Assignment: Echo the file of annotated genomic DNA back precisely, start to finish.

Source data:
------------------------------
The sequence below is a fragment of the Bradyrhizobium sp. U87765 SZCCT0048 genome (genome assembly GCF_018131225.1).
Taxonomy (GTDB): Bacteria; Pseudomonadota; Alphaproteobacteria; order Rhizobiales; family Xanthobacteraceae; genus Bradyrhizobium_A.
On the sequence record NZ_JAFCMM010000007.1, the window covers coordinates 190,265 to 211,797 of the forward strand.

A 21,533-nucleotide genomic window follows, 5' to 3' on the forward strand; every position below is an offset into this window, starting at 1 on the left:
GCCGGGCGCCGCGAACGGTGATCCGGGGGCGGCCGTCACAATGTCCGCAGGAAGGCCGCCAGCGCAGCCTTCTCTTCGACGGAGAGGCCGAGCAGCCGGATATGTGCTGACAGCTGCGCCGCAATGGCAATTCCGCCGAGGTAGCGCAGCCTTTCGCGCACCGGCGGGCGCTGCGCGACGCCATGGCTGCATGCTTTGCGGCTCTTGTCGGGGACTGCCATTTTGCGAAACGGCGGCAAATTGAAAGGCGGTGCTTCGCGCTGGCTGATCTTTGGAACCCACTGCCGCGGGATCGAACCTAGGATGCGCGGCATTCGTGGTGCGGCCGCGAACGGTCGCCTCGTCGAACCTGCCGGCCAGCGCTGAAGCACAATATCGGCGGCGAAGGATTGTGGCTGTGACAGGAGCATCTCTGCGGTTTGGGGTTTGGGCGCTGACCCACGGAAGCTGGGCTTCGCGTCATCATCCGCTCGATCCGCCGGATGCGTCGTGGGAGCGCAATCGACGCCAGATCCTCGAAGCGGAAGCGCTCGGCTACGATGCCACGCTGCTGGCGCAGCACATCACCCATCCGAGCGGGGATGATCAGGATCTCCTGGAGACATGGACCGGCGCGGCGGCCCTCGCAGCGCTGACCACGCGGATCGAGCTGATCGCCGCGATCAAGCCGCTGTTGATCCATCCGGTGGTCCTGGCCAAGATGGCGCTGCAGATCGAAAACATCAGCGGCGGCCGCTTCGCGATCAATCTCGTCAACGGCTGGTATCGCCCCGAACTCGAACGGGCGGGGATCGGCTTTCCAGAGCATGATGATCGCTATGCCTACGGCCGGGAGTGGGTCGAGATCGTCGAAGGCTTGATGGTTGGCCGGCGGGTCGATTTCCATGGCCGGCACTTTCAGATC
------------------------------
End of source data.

The sequence below is a fragment of the Bradyrhizobium sp. U87765 SZCCT0048 genome (genome assembly GCF_018131225.1).
Taxonomy (GTDB): Bacteria; Pseudomonadota; Alphaproteobacteria; order Rhizobiales; family Xanthobacteraceae; genus Bradyrhizobium_A.
On the sequence record NZ_JAFCMM010000007.1, the window covers coordinates 190,265 to 211,797 of the forward strand.

A 21,533-nucleotide genomic window follows, 5' to 3' on the forward strand; every position below is an offset into this window, starting at 1 on the left:
GCCGGGCGCCGCGAACGGTGATCCGGGGGCGGCCGTCACAATGTCCGCAGGAAGGCCGCCAGCGCAGCCTTCTCTTCGACGGAGAGGCCGAGCAGCCGGATATGTGCTGACAGCTGCGCCGCAATGGCAATTCCGCCGAGGTAGCGCAGCCTTTCGCGCACCGGCGGGCGCTGCGCGACGCCATGGCTGCATGCTTTGCGGCTCTTGTCGGGGACTGCCATTTTGCGAAACGGCGGCAAATTGAAAGGCGGTGCTTCGCGCTGGCTGATCTTTGGAACCCACTGCCGCGGGATCGAACCTAGGATGCGCGGCATTCGTGGTGCGGCCGCGAACGGTCGCCTCGTCGAACCTGCCGGCCAGCGCTGAAGCACAATATCGGCGGCGAAGGATTGTGGCTGTGACAGGAGCATCTCTGCGGTTTGGGGTTTGGGCGCTGACCCACGGAAGCTGGGCTTCGCGTCATCATCCGCTCGATCCGCCGGATGCGTCGTGGGAGCGCAATCGACGCCAGATCCTCGAAGCGGAAGCGCTCGGCTACGATGCCACGCTGCTGGCGCAGCACATCACCCATCCGAGCGGGGATGATCAGGATCTCCTGGAGACATGGACCGGCGCGGCGGCCCTCGCAGCGCTGACCACGCGGATCGAGCTGATCGCCGCGATCAAGCCGCTGTTGATCCATCCGGTGGTCCTGGCCAAGATGGCGCTGCAGATCGAAAACATCAGCGGCGGCCGCTTCGCGATCAATCTCGTCAACGGCTGGTATCGCCCCGAACTCGAACGGGCGGGGATCGGCTTTCCAGAGCATGATGATCGCTATGCCTACGGCCGGGAGTGGGTCGAGATCGTCGAAGGCTTGATGGTTGGCCGGCGGGTCGATTTCCATGGCCGGCACTTTCAGATC